America! We're No. 1! We're No. 1!
You might not be too proud of this award, though.
A new report from the OECD provides updated data on something we've known for a while: The U.S. spends way more on health care than any other developed nation -- 141% more than the OECD average.
Focus on the blue line. Most industrialized nations provide universal coverage for all citizens at a lower per-capita cost than the U.S. government spends covering its elderly (Medicare) and poor (Medicaid) alone.
If that isn't a sign of inefficiency, I'm not sure what is.
Our medical industry is the most innovative and advanced in the world. Companies like Pfizer
What's going on? And how do we fix it?
I'll ask for your help in a second. First, here are a few recommendations from various policy experts and research reports on how to put the brakes on our health-care costs.
Put the patient in control
Most of my life I had really good employer-provided health coverage. It paid for almost anything I wanted with few out-of-pocket costs. For the past four years, however, I've purchased an individual policy with a high deductible and co-insurance.
During which period do you think I hunted for bargains and questioned whether a treatment was really necessary? The latter. Of course. With more skin in the game I became a smarter, more informed health-care consumer rather than a blind health-care recipient.
We need more of this. One study finds that, "when patients actively shared in decisions about whether to have surgery, the rate of surgery fell 23% and satisfaction and outcomes both improved." Another shows that becoming aware of probable cost-benefit outcomes "reduced the preference for the more intensive treatment by 21% to 42%."
Tone down the heroism
"Three out of every 10 Medicare dollars are spent for people in their last year of life," said former Comptroller General David Walker last summer.
The cost of unnecessary heroisms is off the charts. It's also somewhat unique to America. Other nations seek to avoid the problem by limiting taxpayer-provided coverage for ailments with a high probability of becoming fatal. Private coverage and personal payments can take over once a limit is reached.
How this policy gets implemented is, admittedly, very tricky. It smells too much like "death panels" to many, even though private funds can still be used after taxpayer coverage tops out. Dr. Atul Gawande brings up another excellent point in his book Better: "Analysts often note how ridiculous it is that we spend more than a quarter of public health-care dollars on the last six months of life. Perhaps we could spare this fruitless spending -- if only we knew when people's last six months would be."
Make coverage mandatory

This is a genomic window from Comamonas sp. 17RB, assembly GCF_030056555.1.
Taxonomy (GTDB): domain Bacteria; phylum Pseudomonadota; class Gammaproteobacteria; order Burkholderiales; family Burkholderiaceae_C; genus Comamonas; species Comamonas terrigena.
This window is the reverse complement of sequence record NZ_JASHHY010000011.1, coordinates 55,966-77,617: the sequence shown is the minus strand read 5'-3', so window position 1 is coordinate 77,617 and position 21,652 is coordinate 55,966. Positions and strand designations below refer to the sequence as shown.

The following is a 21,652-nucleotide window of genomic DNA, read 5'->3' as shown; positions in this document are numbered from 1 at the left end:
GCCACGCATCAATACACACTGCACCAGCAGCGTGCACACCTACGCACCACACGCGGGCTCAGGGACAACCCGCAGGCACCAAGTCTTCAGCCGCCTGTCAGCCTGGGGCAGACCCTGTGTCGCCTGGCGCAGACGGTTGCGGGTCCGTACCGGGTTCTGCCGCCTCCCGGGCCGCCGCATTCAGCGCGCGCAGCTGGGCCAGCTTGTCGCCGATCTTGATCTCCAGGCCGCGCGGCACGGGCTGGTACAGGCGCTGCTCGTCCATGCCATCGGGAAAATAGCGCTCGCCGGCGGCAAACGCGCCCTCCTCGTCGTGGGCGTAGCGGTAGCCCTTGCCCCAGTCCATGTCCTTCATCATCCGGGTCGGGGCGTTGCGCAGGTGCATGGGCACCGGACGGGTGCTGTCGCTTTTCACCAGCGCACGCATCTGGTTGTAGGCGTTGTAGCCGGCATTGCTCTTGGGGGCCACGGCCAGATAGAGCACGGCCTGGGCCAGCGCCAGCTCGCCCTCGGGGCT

This is about as controversial as it gets, but there's merit to it.
A minimum amount of health coverage should be mandatory.
I know. People shouldn't be forced to buy something they don't want. I get it. But the uninsured get sick. They rack up hospital bills. It happens to everyone. Those without assets are often pushed into bankruptcy. What happens to their hospital bills then? Part is covered by a host of federal and state reimbursement programs, and part is passed on to people who have insurance. It's called cost shifting. Doctors and hospitals have to get paid one way or another. You might not want to be forced to buy insurance you don't want, but I don't want to be forced to carry your weight through higher premiums, taxes, and health-care costs.
Force Medicare to say "no"
As my colleague Seth Jayson put it, "It's not the death panel you need to fear, but the 'everything-if-that's-what-you-want' panel that already exists in government." He continued: "The solution is rationing. It has always been rationing. That's what the private insurers do already, and it's what any public insurer will have to do. Everyone can't have everything. It's that simple."
David Leonhardt of The New York Times has detailed Medicare's whatever-you-want culture better than anyone. Last fall, he profiled a $50,000 Medicare-covered prostate cancer treatment that has no evidence of being more effective than a less-complicated $10,000 treatment, among several other examples. "Genentech has not shown that its expensive vision-loss drug is better than a cheaper alternative," writes Leonhardt, "but taxpayers still pay the bill."
Emphasize prevention over treatment
In his book Getting Better, Charles Kenny notes that, "Worldwide, there are now as many people overweight as malnourished (1 billion)."
The cost of obesity in the U.S. is nearly $300 billion a year. That's outrageous for something mostly preventable. The cure for an untold number of ailments isn't a new drug or surgery. It's a banana and a brisk walk.
You take it from here
I want your opinion. How would you fix our health-care system? Or are you happy the way it is? Let loose in the comment section below.
Check back every Tuesday and Friday for Morgan Housel's columns on finance and economics.